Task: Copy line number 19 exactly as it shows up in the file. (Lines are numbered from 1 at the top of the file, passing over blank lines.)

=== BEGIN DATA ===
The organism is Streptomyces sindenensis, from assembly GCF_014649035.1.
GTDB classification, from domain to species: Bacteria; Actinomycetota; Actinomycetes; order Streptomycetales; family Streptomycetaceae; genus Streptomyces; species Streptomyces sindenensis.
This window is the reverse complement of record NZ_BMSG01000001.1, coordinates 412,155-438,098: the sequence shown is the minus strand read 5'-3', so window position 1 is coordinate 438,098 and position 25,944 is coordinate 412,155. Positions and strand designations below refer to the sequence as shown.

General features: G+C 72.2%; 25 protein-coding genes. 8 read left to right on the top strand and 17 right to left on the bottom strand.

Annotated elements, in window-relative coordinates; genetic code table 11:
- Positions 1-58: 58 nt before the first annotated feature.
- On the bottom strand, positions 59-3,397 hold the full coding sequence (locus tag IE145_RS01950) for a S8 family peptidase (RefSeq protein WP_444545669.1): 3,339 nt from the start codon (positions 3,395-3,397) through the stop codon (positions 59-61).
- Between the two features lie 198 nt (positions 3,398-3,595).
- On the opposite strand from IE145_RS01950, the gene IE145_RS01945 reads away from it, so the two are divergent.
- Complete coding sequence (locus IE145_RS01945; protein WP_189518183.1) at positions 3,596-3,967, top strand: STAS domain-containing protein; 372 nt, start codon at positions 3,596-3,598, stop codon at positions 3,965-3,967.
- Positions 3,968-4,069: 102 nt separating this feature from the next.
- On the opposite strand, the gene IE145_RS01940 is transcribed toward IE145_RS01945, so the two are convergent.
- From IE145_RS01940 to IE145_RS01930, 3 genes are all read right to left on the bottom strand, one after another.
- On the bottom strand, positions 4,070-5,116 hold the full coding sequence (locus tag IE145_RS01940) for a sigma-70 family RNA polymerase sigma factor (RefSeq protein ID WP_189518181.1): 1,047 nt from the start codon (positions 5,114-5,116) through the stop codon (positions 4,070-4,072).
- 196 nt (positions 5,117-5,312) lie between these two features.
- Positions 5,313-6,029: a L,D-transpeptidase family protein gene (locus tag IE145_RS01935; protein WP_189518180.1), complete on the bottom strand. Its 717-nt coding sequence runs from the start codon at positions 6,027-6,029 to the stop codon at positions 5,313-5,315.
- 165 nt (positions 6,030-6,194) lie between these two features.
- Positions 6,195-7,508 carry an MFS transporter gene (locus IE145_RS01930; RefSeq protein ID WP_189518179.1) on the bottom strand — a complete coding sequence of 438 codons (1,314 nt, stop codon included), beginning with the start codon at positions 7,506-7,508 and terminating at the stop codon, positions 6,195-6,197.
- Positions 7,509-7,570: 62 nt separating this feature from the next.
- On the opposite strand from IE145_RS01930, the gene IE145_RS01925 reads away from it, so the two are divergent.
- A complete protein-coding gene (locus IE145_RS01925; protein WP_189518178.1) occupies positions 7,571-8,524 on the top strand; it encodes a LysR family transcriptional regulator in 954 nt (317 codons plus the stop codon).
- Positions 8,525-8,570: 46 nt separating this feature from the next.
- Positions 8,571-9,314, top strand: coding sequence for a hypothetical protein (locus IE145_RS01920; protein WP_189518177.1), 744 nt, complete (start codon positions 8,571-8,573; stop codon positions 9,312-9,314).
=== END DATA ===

- Positions 7,509-7,570: 62 nt separating this feature from the next.